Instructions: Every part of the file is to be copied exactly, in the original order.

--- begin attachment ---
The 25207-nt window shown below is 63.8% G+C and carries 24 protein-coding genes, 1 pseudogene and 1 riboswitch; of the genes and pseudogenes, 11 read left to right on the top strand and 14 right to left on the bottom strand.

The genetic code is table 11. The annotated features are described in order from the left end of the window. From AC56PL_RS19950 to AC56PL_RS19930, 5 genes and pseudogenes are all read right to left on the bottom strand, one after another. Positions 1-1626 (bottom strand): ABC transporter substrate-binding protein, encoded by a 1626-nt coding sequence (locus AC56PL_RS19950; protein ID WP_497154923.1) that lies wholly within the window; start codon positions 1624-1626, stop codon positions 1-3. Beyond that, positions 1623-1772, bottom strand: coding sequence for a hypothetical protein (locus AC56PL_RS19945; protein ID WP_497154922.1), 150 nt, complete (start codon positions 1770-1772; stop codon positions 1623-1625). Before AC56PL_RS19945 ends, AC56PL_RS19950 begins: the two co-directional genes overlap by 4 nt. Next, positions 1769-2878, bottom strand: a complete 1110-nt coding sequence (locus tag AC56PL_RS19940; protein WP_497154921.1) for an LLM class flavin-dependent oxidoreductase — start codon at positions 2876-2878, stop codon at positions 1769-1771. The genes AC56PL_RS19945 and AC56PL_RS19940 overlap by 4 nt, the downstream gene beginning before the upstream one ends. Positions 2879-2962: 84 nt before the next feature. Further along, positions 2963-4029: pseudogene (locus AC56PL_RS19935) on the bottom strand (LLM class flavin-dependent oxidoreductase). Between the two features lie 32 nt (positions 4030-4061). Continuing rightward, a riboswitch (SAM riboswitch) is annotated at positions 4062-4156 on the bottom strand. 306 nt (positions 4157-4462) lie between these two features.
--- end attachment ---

The 25207-nt window shown below is 63.8% G+C and carries 24 protein-coding genes, 1 pseudogene and 1 riboswitch; of the genes and pseudogenes, 11 read left to right on the top strand and 14 right to left on the bottom strand.

The genetic code is table 11. The annotated features are described in order from the left end of the window. From AC56PL_RS19950 to AC56PL_RS19930, 5 genes and pseudogenes are all read right to left on the bottom strand, one after another. Positions 1-1626 (bottom strand): ABC transporter substrate-binding protein, encoded by a 1626-nt coding sequence (locus AC56PL_RS19950; protein ID WP_497154923.1) that lies wholly within the window; start codon positions 1624-1626, stop codon positions 1-3. Beyond that, positions 1623-1772, bottom strand: coding sequence for a hypothetical protein (locus AC56PL_RS19945; protein ID WP_497154922.1), 150 nt, complete (start codon positions 1770-1772; stop codon positions 1623-1625). Before AC56PL_RS19945 ends, AC56PL_RS19950 begins: the two co-directional genes overlap by 4 nt. Next, positions 1769-2878, bottom strand: a complete 1110-nt coding sequence (locus tag AC56PL_RS19940; protein WP_497154921.1) for an LLM class flavin-dependent oxidoreductase — start codon at positions 2876-2878, stop codon at positions 1769-1771. The genes AC56PL_RS19945 and AC56PL_RS19940 overlap by 4 nt, the downstream gene beginning before the upstream one ends. Positions 2879-2962: 84 nt before the next feature. Further along, positions 2963-4029: pseudogene (locus AC56PL_RS19935) on the bottom strand (LLM class flavin-dependent oxidoreductase). Between the two features lie 32 nt (positions 4030-4061). Continuing rightward, a riboswitch (SAM riboswitch) is annotated at positions 4062-4156 on the bottom strand. 306 nt (positions 4157-4462) lie between these two features.